I’m continuing my thoughts on building the world your characters inhabit. Although this blogsite is geared toward paranormal romance, which includes science fiction romance, all of our stories are set in a certain world. Whether your story takes place in the past, the present, or the future, you will build a world. If your story is set in the Regency time period, you’ll need to consider the politics and customs of the time. Same with a story set in a post-apocalyptic era. Who is governing? Is anyone in charge?
I am a plantser—a combo pantser and plotter. Mostly I write by the seat of my pants, but I do (eventually) have to plot. Since I just plunge in and start writing, I don’t even think about government. But, like plotting, eventually I have to. While writing my Outer Rim series, I had to consider who maintains the peace on out the Frontier. My stories take place far from the “civilized” planets. Some things I had to consider are: is there a sheriff in the settlements? A mayor? Or does chaos reign? Is it survival of the toughest? Or has the central government sent out security forces to maintain law and order? If so, why?
Usually, we start out thinking about the microcosm surrounding our characters. If the bad guys beat up the hero, is there a recourse or does he have to resort to revenge? Are there authorities he can go to who will arrest the baddies? Are the authorities reliable or corrupt? Are there laws in place to protect the innocent? Who made the laws? All things we take for granted in the present day. Considering the stories in the news, we have much to think about that could influence our stories.
In science fiction, we tend to think broader than just the outpost, village, or city where our characters live. What type of government exists on the planet? Or is it like Earth today with multiple governing bodies of differing types? Is the government a representative type, a monarchy, a dictatorship, a confederation? Think the United Federation of Planets (Star Trek) or the Empire (Star Wars). How does that world impact our stories?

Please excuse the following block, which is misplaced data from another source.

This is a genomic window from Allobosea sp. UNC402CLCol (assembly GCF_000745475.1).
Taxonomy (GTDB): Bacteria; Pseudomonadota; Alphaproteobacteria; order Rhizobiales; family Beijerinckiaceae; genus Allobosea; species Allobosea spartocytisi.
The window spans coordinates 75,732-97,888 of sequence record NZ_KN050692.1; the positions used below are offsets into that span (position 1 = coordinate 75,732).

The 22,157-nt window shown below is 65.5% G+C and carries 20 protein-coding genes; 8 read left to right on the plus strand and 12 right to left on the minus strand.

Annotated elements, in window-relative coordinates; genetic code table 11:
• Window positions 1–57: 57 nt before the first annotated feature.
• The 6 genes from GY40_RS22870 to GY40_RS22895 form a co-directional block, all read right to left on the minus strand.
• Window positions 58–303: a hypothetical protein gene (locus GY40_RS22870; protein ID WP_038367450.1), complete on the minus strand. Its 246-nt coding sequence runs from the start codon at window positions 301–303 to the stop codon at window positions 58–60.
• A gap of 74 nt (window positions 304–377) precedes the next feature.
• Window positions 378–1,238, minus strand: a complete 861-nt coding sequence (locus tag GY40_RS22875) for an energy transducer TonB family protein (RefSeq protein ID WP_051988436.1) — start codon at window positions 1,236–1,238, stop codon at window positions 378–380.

Just like with the background of the characters, you need to know everything about your world. The reader doesn’t. If you’re writing a series or a group of stories loosely connected, that world may evolve. In the majority of the Star Trek television shows and movies, we know a bunch of planets have joined together into a confederation. Knowing how this came about isn’t necessary for the episodes or movies. It’s just there. The exception is in the series “Enterprise,” which focused on the early days of space exploration and the formation of the Federation.
In your story, you get to decide what to focus on. And how much the reader needs to know. Like salt in food, use a light hand.
Diane Burton writes science fiction romance, as well as romantic suspense and mysteries. From a resort town on Lake Michigan to the Frontier of space, her characters occupy a variety of worlds. She’s currently writing the third book in her Outer Rim series. FMI, visit her website: www.dianeburton.com